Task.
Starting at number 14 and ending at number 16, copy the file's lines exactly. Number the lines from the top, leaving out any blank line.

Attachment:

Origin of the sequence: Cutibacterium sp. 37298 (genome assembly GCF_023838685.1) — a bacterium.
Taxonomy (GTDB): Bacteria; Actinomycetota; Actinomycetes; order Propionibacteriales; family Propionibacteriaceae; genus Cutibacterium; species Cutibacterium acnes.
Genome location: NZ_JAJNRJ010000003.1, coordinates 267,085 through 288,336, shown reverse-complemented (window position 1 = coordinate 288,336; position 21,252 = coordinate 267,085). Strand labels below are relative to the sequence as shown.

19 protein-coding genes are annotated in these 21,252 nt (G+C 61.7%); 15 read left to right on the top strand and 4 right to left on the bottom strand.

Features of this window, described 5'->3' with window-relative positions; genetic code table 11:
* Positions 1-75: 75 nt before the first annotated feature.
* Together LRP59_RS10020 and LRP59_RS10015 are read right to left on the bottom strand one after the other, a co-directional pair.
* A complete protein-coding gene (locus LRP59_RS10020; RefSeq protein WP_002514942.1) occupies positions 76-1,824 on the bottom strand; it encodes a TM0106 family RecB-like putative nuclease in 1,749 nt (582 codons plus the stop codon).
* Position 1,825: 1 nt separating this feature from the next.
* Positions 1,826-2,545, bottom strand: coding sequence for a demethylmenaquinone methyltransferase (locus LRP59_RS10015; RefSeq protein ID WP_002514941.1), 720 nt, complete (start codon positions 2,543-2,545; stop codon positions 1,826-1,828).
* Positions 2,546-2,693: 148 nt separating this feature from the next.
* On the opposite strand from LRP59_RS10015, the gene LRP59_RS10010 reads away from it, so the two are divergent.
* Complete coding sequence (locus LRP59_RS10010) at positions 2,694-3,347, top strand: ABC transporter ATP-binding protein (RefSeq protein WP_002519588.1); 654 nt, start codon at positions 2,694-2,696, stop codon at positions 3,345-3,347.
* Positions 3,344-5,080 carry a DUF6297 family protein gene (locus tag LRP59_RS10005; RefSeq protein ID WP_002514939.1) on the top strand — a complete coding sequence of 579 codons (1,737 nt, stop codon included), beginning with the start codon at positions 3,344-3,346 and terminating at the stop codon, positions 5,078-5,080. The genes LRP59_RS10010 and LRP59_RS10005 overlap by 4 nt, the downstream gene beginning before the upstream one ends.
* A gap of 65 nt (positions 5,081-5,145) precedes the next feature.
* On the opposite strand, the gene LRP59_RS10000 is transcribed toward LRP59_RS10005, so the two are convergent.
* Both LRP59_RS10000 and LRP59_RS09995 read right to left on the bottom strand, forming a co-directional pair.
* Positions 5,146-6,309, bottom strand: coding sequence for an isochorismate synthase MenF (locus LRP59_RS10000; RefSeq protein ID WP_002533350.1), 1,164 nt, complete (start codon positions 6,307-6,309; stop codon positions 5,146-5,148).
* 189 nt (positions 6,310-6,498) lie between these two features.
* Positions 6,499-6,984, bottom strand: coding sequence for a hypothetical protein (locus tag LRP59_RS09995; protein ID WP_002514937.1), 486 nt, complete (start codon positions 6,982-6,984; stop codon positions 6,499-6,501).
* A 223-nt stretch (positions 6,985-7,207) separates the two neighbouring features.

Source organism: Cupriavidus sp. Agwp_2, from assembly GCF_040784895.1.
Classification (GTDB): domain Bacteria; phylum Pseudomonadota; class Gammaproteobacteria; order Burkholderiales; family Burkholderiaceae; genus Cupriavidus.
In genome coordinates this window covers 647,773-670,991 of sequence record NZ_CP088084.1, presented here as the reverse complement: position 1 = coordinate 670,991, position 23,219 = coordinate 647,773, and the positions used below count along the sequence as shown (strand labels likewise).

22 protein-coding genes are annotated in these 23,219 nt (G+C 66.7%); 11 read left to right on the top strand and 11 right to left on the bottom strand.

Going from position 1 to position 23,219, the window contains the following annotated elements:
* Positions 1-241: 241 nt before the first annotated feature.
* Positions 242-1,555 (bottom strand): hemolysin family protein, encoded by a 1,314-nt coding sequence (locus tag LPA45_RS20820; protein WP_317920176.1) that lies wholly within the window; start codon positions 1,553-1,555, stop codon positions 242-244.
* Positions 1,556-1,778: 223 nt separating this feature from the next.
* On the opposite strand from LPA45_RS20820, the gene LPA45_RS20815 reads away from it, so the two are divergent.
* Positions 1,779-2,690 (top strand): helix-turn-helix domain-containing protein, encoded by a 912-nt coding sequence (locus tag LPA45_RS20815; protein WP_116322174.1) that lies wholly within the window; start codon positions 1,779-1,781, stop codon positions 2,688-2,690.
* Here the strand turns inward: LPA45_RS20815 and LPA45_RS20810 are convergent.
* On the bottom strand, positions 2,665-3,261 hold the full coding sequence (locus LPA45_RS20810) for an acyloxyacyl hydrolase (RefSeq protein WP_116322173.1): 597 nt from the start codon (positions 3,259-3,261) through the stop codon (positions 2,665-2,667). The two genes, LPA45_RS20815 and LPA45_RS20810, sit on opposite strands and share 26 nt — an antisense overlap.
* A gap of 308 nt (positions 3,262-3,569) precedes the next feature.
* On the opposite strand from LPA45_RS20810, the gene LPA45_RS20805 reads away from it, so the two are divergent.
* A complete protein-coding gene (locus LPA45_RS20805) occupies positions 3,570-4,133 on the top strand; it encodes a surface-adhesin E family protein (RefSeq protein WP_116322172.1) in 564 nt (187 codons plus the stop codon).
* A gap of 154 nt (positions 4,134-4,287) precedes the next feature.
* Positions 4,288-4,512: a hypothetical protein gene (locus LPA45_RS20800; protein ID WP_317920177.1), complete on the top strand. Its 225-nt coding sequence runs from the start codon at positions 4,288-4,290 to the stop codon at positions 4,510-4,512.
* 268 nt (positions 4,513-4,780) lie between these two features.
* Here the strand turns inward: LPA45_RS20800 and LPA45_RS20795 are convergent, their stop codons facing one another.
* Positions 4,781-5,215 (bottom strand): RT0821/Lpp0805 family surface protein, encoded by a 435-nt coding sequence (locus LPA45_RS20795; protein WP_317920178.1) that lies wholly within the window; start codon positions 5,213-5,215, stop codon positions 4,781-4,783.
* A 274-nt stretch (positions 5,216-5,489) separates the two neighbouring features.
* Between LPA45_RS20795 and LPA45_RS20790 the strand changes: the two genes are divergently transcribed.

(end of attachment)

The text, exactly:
* Positions 3,344-5,080 carry a DUF6297 family protein gene (locus tag LRP59_RS10005; RefSeq protein ID WP_002514939.1) on the top strand — a complete coding sequence of 579 codons (1,737 nt, stop codon included), beginning with the start codon at positions 3,344-3,346 and terminating at the stop codon, positions 5,078-5,080. The genes LRP59_RS10010 and LRP59_RS10005 overlap by 4 nt, the downstream gene beginning before the upstream one ends.
* A gap of 65 nt (positions 5,081-5,145) precedes the next feature.
* On the opposite strand, the gene LRP59_RS10000 is transcribed toward LRP59_RS10005, so the two are convergent.